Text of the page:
With support from the Holtz Center, William Voinot-Baron spent twelve months in the Alaska Native (Yupiaq) village of Naknaq (pseudonym) in western Alaska conducting research on the consequences of state and federal subsistence fishing regulations for Naknaq sovereignty and well-being. Positioning Chinook salmon as matters of care by which (and with whom) Naknaq tribal citizens make meaning and reproduce meaningful relationships, he articulates how his interlocutors’ (in)ability to fish points to the fragility of the wider social world. His research also demonstrates how divergent ethical orientations to fish and understandings of care shape the present politics of fisheries management in western Alaska in which Alaska Natives are systematically and structurally marginalized. Engaging with care at the intersection of fisheries management and everyday life, Voinot-Baron fleshes-out the present possibilities and limits of care among Naknaq tribal citizens and Alaska Natives in general.
As Alaska Natives lack territorial sovereignty, Voinot-Baron foregrounds how time, more than territory, becomes salient for Naknaq tribal citizens for whom “taking care of fish,” which includes cleaning, cutting, drying, and smoking, is not only time-sensitive, but also sensitive to ways of keeping time. Moreover, William shows how biological premises of “conservation” and fisheries “management” elide the social, spiritual, and temporal relationships that Yupiaq people reproduce with humans and nonhumans through fishing. While Naknaq tribal citizens’ practices of caring for fish exist in tension with the temporalities of State of Alaska and federal fish and wildlife managers, my research illustrates how Naknaq tribal citizens must work within and against the temporal and discursive bounds of settler law to temper the ways that they are limited by a lack of territory. In so doing, he argues that his interlocutors challenge territory as the ground of tribal sovereignty.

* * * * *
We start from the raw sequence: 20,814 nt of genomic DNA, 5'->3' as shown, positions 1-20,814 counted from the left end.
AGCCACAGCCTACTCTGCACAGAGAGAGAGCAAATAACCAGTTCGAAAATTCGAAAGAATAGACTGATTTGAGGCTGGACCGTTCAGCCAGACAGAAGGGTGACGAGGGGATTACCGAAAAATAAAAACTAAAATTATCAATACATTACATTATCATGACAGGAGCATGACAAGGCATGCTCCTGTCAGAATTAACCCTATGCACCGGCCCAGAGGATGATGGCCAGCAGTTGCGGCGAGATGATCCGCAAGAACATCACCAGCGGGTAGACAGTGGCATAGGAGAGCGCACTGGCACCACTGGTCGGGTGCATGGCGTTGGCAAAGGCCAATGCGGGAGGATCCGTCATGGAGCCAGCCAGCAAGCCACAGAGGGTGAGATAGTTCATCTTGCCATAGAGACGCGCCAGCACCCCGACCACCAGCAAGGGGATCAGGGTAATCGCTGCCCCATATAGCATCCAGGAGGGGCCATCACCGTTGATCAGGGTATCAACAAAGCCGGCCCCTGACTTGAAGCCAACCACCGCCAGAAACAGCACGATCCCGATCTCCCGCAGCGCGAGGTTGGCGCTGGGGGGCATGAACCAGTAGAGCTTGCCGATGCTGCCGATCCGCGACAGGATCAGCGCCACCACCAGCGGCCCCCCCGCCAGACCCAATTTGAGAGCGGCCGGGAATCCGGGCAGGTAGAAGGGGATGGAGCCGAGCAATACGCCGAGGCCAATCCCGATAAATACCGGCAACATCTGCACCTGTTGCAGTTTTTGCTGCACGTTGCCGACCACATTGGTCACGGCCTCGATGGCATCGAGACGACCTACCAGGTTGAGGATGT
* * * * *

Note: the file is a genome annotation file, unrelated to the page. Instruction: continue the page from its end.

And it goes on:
William’s research also forces attention on the debilitating effects of fishing regulations as they are felt at the level of the individual as well as at the level of kinship. Specifically, he suggests that elders’ and parents’ common concern about a “lack of discipline” among tribal youth is rooted in the paralyzing feeling of being, at the level of the tribe, themselves subjects of settler modes of discipline such that they are hindered from effecting discipline on their own terms. In other words, fishing regulations make untenable a form of discipline that Naknaq tribal citizens experience as care. Thus, Voinot-Baron argues that worry about a lack of discipline among youth points not to specific adolescent behaviors but rather to the (dis)ordering of social life across multiple generations. Figuring Yupiaq subsistence fishing as a form of care that settler law renders illicit, his research registers the social and psychic effects of the feeling of being criminalized. Extending questions of care beyond clinical and human domains, and beyond a focus on discrete practices, he ultimately takes up the questions of Yupiaq personhood and belonging.
University of Wisconsin-Madison
Department of Anthropology